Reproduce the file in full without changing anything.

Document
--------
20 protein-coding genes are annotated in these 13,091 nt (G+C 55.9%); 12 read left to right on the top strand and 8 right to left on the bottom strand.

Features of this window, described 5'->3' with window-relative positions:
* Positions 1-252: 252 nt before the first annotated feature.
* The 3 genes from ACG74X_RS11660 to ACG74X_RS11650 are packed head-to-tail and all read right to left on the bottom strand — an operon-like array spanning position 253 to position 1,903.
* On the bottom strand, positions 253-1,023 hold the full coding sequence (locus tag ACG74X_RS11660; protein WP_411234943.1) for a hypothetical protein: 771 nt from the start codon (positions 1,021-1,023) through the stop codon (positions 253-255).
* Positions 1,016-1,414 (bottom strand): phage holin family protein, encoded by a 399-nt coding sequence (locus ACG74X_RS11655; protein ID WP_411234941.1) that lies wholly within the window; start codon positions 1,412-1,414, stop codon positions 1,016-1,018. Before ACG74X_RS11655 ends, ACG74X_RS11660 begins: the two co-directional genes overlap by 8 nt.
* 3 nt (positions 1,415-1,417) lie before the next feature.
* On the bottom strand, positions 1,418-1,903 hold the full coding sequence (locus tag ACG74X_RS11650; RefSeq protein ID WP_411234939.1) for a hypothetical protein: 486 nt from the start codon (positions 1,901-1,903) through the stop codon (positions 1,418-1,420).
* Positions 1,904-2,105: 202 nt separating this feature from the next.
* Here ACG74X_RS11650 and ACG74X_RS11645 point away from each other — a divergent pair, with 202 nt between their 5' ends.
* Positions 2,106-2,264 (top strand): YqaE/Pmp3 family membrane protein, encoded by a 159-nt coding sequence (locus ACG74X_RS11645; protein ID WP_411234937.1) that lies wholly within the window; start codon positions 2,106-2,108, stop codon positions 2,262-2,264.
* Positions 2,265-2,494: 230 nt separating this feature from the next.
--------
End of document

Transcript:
20 protein-coding genes are annotated in these 13,091 nt (G+C 55.9%); 12 read left to right on the top strand and 8 right to left on the bottom strand.

Features of this window, described 5'->3' with window-relative positions:
* Positions 1-252: 252 nt before the first annotated feature.
* The 3 genes from ACG74X_RS11660 to ACG74X_RS11650 are packed head-to-tail and all read right to left on the bottom strand — an operon-like array spanning position 253 to position 1,903.
* On the bottom strand, positions 253-1,023 hold the full coding sequence (locus tag ACG74X_RS11660; protein WP_411234943.1) for a hypothetical protein: 771 nt from the start codon (positions 1,021-1,023) through the stop codon (positions 253-255).
* Positions 1,016-1,414 (bottom strand): phage holin family protein, encoded by a 399-nt coding sequence (locus ACG74X_RS11655; protein ID WP_411234941.1) that lies wholly within the window; start codon positions 1,412-1,414, stop codon positions 1,016-1,018. Before ACG74X_RS11655 ends, ACG74X_RS11660 begins: the two co-directional genes overlap by 8 nt.
* 3 nt (positions 1,415-1,417) lie before the next feature.
* On the bottom strand, positions 1,418-1,903 hold the full coding sequence (locus tag ACG74X_RS11650; RefSeq protein ID WP_411234939.1) for a hypothetical protein: 486 nt from the start codon (positions 1,901-1,903) through the stop codon (positions 1,418-1,420).
* Positions 1,904-2,105: 202 nt separating this feature from the next.
* Here ACG74X_RS11650 and ACG74X_RS11645 point away from each other — a divergent pair, with 202 nt between their 5' ends.
* Positions 2,106-2,264 (top strand): YqaE/Pmp3 family membrane protein, encoded by a 159-nt coding sequence (locus ACG74X_RS11645; protein ID WP_411234937.1) that lies wholly within the window; start codon positions 2,106-2,108, stop codon positions 2,262-2,264.
* Positions 2,265-2,494: 230 nt separating this feature from the next.